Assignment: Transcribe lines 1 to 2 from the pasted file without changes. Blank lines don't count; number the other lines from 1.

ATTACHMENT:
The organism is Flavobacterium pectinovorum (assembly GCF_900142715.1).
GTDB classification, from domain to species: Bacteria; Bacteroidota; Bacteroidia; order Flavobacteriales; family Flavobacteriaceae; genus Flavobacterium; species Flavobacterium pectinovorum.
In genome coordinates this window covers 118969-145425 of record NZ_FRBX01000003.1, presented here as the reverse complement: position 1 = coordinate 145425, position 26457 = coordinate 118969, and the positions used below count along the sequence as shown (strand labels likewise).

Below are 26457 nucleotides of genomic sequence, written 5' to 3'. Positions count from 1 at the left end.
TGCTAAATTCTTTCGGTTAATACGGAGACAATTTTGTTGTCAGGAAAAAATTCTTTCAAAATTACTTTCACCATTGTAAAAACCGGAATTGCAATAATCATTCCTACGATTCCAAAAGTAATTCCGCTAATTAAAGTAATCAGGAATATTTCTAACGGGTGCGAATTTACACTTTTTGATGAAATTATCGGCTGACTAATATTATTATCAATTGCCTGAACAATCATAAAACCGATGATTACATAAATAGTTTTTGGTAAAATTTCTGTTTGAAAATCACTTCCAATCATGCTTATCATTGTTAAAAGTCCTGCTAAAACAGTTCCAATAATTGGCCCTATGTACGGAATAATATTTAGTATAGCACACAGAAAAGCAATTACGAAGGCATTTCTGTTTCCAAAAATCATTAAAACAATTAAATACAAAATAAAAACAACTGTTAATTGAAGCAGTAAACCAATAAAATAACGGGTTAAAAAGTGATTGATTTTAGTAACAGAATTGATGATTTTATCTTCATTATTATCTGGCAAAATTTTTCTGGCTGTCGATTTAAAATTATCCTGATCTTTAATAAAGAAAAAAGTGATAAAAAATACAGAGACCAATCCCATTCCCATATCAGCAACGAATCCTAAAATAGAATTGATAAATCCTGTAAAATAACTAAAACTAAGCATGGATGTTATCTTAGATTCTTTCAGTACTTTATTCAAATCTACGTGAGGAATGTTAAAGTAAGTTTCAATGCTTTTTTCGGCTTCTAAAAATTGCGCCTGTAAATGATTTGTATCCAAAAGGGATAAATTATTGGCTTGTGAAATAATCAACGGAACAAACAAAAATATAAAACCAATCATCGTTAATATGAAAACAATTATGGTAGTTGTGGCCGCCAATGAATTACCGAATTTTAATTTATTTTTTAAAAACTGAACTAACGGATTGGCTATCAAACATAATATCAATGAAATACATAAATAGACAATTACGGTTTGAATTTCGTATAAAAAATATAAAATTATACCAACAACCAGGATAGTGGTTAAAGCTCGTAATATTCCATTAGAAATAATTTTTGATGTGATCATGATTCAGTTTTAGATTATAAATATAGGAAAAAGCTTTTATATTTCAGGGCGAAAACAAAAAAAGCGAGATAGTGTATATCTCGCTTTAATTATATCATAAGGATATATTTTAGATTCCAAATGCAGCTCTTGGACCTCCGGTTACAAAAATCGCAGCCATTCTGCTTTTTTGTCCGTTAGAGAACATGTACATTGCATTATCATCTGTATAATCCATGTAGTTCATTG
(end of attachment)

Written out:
The organism is Flavobacterium pectinovorum (assembly GCF_900142715.1).
GTDB classification, from domain to species: Bacteria; Bacteroidota; Bacteroidia; order Flavobacteriales; family Flavobacteriaceae; genus Flavobacterium; species Flavobacterium pectinovorum.